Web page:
Dave Carder. Anatomy of an Affair: How Affairs, Attractions and Addictions Develop, and How to Guard Your Marriage Against Them. Chicago: Moody Publishers, 2008, 2017. See here to buy the book.
Dave Carder is a pastor and counselor. He has degrees in psychology from Wayne State University and the University of Toledo.
Anatomy of an Affair covers a variety of issues. First,
there is the question of how adulterous affairs can develop: what people
are missing in their marriages when they commit adultery, and what they
are looking for. Carder discusses different kinds of affairs, and he
also addresses apparent puzzles, such as the question of why many who
commit adultery do so with someone who is unlike their spouse. Carder
provides exercises that can assist a married couple in taking the
temperature of its marriage. Second, there is the question of how a
married couple can recover from adultery. The book has exercises on
steps that a couple can take in forgiveness and in adding spice to its
marriage. Third, there is the question of what motivates the “other
woman” or the “other man,” as well as sex addiction. Often, they are
attempting to cope with their own feelings of insecurity and inadequacy,
even trauma in some cases.
The book is filled with real-life case studies. A lot of them
followed a predictable pattern, but some of them had distinct details.
There was one sad story about a woman who was given to her grandparents
when she was a child, and her parents lived right next door, raising her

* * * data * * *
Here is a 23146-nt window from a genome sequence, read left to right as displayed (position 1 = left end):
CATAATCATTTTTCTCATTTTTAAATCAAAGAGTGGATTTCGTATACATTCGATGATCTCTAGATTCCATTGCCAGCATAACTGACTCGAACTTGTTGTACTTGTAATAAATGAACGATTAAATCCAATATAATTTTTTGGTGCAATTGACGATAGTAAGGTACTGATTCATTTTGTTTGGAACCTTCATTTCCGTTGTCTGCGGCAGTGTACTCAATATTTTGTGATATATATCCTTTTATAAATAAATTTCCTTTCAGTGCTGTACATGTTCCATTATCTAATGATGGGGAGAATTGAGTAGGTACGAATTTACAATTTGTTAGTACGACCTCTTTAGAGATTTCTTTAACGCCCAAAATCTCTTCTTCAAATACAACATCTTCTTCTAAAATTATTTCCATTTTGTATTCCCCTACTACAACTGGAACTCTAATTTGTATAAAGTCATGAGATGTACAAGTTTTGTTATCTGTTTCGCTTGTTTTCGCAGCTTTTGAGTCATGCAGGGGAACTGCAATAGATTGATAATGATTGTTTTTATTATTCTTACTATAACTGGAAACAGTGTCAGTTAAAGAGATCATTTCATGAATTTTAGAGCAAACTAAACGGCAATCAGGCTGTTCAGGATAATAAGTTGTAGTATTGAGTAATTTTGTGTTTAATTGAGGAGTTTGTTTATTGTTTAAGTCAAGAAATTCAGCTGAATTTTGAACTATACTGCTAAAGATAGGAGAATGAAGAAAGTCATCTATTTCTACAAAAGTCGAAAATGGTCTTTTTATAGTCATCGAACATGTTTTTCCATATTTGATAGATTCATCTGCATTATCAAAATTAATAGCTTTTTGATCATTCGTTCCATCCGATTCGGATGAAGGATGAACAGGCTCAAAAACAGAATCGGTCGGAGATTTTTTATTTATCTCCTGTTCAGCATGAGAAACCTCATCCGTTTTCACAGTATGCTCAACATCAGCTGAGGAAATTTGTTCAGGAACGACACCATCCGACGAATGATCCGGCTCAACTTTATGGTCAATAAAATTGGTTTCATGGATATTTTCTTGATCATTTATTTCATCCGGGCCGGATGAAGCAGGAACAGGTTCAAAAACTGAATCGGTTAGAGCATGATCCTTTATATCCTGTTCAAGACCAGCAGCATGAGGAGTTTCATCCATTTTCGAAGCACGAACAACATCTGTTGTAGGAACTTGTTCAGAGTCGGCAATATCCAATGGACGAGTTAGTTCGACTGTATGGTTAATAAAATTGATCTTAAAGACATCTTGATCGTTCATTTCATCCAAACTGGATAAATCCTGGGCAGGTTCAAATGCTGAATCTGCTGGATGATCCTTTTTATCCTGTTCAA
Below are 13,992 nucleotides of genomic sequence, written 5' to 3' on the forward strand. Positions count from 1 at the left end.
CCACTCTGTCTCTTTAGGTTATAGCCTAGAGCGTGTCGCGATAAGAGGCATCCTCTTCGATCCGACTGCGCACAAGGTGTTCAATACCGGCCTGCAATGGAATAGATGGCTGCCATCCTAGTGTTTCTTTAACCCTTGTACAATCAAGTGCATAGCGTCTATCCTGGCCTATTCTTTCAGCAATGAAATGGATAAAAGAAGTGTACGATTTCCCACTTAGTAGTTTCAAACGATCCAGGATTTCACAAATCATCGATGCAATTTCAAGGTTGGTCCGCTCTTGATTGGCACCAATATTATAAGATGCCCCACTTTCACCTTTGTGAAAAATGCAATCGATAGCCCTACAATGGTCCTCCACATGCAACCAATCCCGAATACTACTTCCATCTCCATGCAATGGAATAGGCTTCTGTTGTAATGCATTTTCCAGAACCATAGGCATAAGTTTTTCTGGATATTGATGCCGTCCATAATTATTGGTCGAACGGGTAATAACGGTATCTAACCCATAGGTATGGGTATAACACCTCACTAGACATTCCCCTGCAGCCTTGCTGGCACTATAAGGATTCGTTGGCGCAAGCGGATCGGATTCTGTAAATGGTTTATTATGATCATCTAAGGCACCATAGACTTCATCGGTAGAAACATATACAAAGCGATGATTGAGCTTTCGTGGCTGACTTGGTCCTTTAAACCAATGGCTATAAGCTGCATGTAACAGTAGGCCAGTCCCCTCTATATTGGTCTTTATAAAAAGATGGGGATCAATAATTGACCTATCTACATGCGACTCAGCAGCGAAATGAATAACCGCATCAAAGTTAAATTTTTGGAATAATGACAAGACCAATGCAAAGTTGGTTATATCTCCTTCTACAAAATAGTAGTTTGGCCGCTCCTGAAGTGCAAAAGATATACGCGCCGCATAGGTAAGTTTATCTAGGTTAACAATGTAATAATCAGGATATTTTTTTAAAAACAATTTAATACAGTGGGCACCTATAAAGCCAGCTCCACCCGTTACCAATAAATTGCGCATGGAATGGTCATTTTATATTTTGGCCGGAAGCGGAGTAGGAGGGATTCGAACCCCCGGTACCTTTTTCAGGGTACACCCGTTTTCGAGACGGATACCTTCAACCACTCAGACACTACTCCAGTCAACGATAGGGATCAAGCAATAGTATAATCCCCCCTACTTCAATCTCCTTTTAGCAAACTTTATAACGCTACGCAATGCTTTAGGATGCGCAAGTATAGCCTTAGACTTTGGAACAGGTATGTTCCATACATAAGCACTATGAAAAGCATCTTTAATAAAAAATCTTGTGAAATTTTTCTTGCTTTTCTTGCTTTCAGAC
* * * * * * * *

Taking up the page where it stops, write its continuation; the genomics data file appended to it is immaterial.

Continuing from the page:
brothers and sisters; as a result, she felt unwanted.
Much of the book is probably common-sense, but, for a lot of people,
that common sense needs to be put into accessible words: they are hungry
for a repertoire that they can draw on as they seek to avoid adultery,
or to move on from adultery. This book provides that in an empathetic
and practical manner, while suggesting resources that readers can
In terms of critiques, I have two. First, on page 107, Carder
appears to recommend that married couples have occasional sex in an
“unconventional place” to add spice to their marriage. Couples should
keep in mind, however, that sex in a public place is illegal in several
places and may have dire legal consequences.
Second, many have criticized the “Billy Graham Rule” (the rule that a
married man should not be alone in a room with a woman who is not his
wife) for discouraging Platonic friendships between men and women, and
even for holding women back professionally. Carder addressed these
issues tangentially, but he could have done so more than he did: how can
one avoid the risks that Carder highlights, without unfairly preventing
women from advancing professionally due to a lack of networking
opportunities, or opportunities to interact with men professionally?
I received a complimentary copy of this book from the publisher. My review is honest.
2 hours ago